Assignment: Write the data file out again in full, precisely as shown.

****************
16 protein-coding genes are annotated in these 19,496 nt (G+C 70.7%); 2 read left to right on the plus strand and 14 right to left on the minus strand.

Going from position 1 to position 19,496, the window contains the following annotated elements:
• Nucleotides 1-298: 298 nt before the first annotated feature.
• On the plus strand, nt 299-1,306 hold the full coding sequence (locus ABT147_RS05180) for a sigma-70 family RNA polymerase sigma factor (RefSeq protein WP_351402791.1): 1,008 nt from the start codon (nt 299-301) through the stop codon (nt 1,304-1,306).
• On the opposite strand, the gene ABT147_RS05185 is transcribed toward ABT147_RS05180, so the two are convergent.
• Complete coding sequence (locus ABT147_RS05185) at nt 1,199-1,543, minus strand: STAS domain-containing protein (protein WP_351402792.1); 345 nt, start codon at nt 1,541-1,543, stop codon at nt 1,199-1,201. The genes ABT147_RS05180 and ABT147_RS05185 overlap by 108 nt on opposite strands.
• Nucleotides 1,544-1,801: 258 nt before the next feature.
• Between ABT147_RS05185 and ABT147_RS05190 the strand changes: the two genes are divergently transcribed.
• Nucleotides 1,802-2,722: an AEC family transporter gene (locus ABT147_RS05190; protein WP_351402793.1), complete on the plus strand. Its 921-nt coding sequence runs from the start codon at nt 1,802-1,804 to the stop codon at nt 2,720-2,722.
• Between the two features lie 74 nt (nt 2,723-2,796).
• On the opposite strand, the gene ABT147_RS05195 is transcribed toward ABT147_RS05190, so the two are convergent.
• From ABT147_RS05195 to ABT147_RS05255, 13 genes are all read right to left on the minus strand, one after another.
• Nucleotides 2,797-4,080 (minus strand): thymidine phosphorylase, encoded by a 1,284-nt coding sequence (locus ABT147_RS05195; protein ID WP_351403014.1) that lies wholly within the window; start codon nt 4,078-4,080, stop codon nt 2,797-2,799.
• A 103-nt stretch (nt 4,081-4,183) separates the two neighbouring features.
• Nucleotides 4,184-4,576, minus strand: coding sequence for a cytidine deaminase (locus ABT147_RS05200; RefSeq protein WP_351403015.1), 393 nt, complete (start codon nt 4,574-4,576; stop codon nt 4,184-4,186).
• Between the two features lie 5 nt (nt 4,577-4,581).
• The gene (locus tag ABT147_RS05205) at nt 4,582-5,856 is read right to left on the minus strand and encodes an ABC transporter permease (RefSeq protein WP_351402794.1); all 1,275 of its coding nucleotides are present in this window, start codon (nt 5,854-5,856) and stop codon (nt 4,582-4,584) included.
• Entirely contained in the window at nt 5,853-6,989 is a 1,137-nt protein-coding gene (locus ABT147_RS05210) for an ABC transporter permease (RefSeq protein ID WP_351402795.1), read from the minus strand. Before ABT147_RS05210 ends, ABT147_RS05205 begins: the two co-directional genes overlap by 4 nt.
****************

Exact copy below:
16 protein-coding genes are annotated in these 19,496 nt (G+C 70.7%); 2 read left to right on the plus strand and 14 right to left on the minus strand.

Going from position 1 to position 19,496, the window contains the following annotated elements:
• Nucleotides 1-298: 298 nt before the first annotated feature.
• On the plus strand, nt 299-1,306 hold the full coding sequence (locus ABT147_RS05180) for a sigma-70 family RNA polymerase sigma factor (RefSeq protein WP_351402791.1): 1,008 nt from the start codon (nt 299-301) through the stop codon (nt 1,304-1,306).
• On the opposite strand, the gene ABT147_RS05185 is transcribed toward ABT147_RS05180, so the two are convergent.
• Complete coding sequence (locus ABT147_RS05185) at nt 1,199-1,543, minus strand: STAS domain-containing protein (protein WP_351402792.1); 345 nt, start codon at nt 1,541-1,543, stop codon at nt 1,199-1,201. The genes ABT147_RS05180 and ABT147_RS05185 overlap by 108 nt on opposite strands.
• Nucleotides 1,544-1,801: 258 nt before the next feature.
• Between ABT147_RS05185 and ABT147_RS05190 the strand changes: the two genes are divergently transcribed.
• Nucleotides 1,802-2,722: an AEC family transporter gene (locus ABT147_RS05190; protein WP_351402793.1), complete on the plus strand. Its 921-nt coding sequence runs from the start codon at nt 1,802-1,804 to the stop codon at nt 2,720-2,722.
• Between the two features lie 74 nt (nt 2,723-2,796).
• On the opposite strand, the gene ABT147_RS05195 is transcribed toward ABT147_RS05190, so the two are convergent.
• From ABT147_RS05195 to ABT147_RS05255, 13 genes are all read right to left on the minus strand, one after another.
• Nucleotides 2,797-4,080 (minus strand): thymidine phosphorylase, encoded by a 1,284-nt coding sequence (locus ABT147_RS05195; protein ID WP_351403014.1) that lies wholly within the window; start codon nt 4,078-4,080, stop codon nt 2,797-2,799.
• A 103-nt stretch (nt 4,081-4,183) separates the two neighbouring features.
• Nucleotides 4,184-4,576, minus strand: coding sequence for a cytidine deaminase (locus ABT147_RS05200; RefSeq protein WP_351403015.1), 393 nt, complete (start codon nt 4,574-4,576; stop codon nt 4,184-4,186).
• Between the two features lie 5 nt (nt 4,577-4,581).
• The gene (locus tag ABT147_RS05205) at nt 4,582-5,856 is read right to left on the minus strand and encodes an ABC transporter permease (RefSeq protein WP_351402794.1); all 1,275 of its coding nucleotides are present in this window, start codon (nt 5,854-5,856) and stop codon (nt 4,582-4,584) included.
• Entirely contained in the window at nt 5,853-6,989 is a 1,137-nt protein-coding gene (locus ABT147_RS05210) for an ABC transporter permease (RefSeq protein ID WP_351402795.1), read from the minus strand. Before ABT147_RS05210 ends, ABT147_RS05205 begins: the two co-directional genes overlap by 4 nt.